Reviews coming in on new policy for freshwater management

By Waiology 11/07/2014


By Daniel Collins

The Government recently released the National Policy Statement for Freshwater Management (2014). The policy provides the most comprehensive instructions to regional councils yet on how our freshwaters – rivers, lakes, wetlands, and aquifers – are to be managed. Amendments made in the new policy include numerical thresholds and bottom-lines for a range of water quality attributes in order to meet human and ecosystem health objectives (referred to as the National Objectives Framework, NOF). This was a key recommendation of the Land and Water Forum.

Reception of the new policy has been mixed, with freshwater scientists and stakeholders alike seeing improvements and shortcomings. To read the various comments to date, see the Government press release, the Science Media Centre’s collation of scientist comments, and the press releases from Dairy NZ, the Environment Defence Society, Forest and Bird NZ, Irrigation NZ, and the NZ Planning Institute. Their positive and negative feedback is summarised below, though more public statements are likely in the future.

Positive feedback Negative feedback

  • Greater transparency and consistency
  • The NOF was developed with the input of over 60 scientists
  • Tangata whenua values are recognised more explicitly
  • Stronger links between freshwater and coastal waters
  • All water bodies must be managed (rivers, lakes, aquifers, wetlands)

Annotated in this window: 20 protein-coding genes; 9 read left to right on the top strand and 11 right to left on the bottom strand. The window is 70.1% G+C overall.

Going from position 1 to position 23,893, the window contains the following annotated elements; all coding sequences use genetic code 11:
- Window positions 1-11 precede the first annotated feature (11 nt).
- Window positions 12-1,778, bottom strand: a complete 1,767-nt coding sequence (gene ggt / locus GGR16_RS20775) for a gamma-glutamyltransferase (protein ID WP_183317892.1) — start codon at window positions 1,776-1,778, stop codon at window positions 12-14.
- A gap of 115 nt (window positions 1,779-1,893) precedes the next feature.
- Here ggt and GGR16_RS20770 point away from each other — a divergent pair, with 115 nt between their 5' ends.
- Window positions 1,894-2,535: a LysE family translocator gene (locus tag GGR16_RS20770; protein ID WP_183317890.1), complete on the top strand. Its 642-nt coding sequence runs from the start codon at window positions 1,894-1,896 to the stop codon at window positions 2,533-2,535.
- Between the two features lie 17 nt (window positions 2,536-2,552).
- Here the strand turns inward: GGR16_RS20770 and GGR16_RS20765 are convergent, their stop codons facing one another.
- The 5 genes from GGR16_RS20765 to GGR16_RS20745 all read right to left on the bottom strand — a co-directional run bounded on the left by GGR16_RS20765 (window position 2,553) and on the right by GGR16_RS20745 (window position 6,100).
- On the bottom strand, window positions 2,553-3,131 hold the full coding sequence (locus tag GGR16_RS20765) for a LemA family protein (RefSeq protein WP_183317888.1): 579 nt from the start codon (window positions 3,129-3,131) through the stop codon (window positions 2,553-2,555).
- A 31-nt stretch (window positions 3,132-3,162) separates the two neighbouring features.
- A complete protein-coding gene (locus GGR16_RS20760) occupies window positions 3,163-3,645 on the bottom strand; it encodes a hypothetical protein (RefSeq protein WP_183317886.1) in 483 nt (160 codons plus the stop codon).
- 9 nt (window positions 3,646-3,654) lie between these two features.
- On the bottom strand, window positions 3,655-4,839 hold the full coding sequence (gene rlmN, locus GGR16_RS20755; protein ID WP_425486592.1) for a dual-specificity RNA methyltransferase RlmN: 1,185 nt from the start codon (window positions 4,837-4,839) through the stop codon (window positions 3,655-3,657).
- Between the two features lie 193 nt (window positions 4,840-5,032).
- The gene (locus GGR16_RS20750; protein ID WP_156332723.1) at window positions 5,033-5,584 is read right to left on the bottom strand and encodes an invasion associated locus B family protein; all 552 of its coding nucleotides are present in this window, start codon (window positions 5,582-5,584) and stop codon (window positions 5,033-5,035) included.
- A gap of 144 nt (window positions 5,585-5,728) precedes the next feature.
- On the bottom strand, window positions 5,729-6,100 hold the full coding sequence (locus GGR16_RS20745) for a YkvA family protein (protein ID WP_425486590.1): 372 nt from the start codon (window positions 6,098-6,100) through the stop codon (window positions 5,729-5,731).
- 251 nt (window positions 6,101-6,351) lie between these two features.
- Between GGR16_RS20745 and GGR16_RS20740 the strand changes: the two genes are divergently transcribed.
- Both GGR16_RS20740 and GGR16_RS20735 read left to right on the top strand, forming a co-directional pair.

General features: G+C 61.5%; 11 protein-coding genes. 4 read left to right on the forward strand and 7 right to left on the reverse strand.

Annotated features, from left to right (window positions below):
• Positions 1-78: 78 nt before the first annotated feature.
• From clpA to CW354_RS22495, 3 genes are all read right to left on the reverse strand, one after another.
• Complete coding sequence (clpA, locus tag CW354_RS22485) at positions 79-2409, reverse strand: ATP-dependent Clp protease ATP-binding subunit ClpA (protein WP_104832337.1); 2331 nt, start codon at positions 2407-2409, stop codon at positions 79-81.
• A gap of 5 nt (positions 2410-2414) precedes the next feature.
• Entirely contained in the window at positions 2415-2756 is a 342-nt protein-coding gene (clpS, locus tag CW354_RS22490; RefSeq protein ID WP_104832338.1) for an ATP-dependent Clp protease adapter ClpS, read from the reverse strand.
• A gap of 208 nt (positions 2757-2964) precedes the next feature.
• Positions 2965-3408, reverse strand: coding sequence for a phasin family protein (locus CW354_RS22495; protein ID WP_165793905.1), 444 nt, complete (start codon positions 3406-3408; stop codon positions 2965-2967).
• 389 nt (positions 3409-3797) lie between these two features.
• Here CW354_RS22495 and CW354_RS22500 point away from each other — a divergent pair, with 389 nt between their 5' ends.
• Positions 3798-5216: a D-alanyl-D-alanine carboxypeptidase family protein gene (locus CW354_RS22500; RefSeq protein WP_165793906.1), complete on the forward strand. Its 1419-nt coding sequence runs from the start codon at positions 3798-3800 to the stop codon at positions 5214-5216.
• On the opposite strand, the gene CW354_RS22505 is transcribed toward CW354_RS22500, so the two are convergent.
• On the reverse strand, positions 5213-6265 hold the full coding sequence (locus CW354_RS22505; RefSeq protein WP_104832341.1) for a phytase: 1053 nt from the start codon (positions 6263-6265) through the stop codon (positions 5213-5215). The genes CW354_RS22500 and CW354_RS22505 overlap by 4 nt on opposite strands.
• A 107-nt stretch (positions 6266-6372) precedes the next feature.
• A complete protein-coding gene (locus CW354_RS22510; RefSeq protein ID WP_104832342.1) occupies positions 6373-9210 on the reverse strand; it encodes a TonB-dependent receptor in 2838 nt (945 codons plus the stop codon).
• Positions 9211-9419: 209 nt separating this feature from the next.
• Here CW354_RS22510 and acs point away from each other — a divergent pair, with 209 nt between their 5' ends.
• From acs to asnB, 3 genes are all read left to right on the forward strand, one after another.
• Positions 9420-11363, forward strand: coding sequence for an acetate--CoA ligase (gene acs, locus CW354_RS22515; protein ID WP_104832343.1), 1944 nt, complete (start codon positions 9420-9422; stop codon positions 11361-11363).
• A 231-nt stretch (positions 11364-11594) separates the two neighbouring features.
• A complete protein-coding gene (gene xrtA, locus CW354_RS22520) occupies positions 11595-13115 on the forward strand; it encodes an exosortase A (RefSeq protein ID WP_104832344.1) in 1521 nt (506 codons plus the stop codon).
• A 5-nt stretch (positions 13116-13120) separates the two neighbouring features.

• More guidance on monitoring plans and accounting systems
  • An earlier deadline for regional councils to meet the NPS-FM requirements
  • An independent review of the implementation and effectiveness of the NPS-FM will be conducted by 1 July 2016
  • The “maintain and improve” clause means that there cannot be a slide to the lowest band in the NOF
  • Exemptions from bottom lines have been tightened
  • Strengthened recognition of the links between freshwater and coastal systems

  • No management framework is provided for wetlands, estuaries or groundwater
  • No water quality objectives are provided for water temperature, pH, sedimentation, invertebrates, fish, low flows, or toxicants other than nitrate and ammonia
  • Bottom lines based on nitrate toxicity are insufficient to protect against chronic ecological effects
  • The objectives for dissolved oxygen only apply downstream of pollution point sources, not everywhere
  • The bottom line for human health provisions only allows for wading or boating (“secondary contact”), not swimming
  • No guidance is offered on the nitrogen and phosphorous limits required to prevent nuisance algal growth in rivers
  • Freshwater management units are not defined
  • No guidance on how overall changes to water quality are to be quantified

Among the new challenges thus become identifying which of the negative criticisms are simply misunderstandings, which fall on regional councils to resolve in their limit-setting process, which criticisms should indeed be remedied, and what policy or scientific remedies should be adopted. As Paul Reynolds, Ministry for the Environment, wrote last year, the development of this policy is deeply indebted to on-going scientific input. Implementing the NPS-FM to meet community needs will take further input from the scientific community. And as Clive Howard-Williams, Chief Scientist for Freshwater and Estuaries at NIWA, commented in relation to the recent policy announcement:

“The NPS-FM and the challenges it provides in demanding regional councils set freshwater quality limits is providing a spur to freshwater scientists to provide the evidence base for implementation of the policy.”



Dr Daniel Collins is a hydrologist and water resources scientist at NIWA.


Site Meter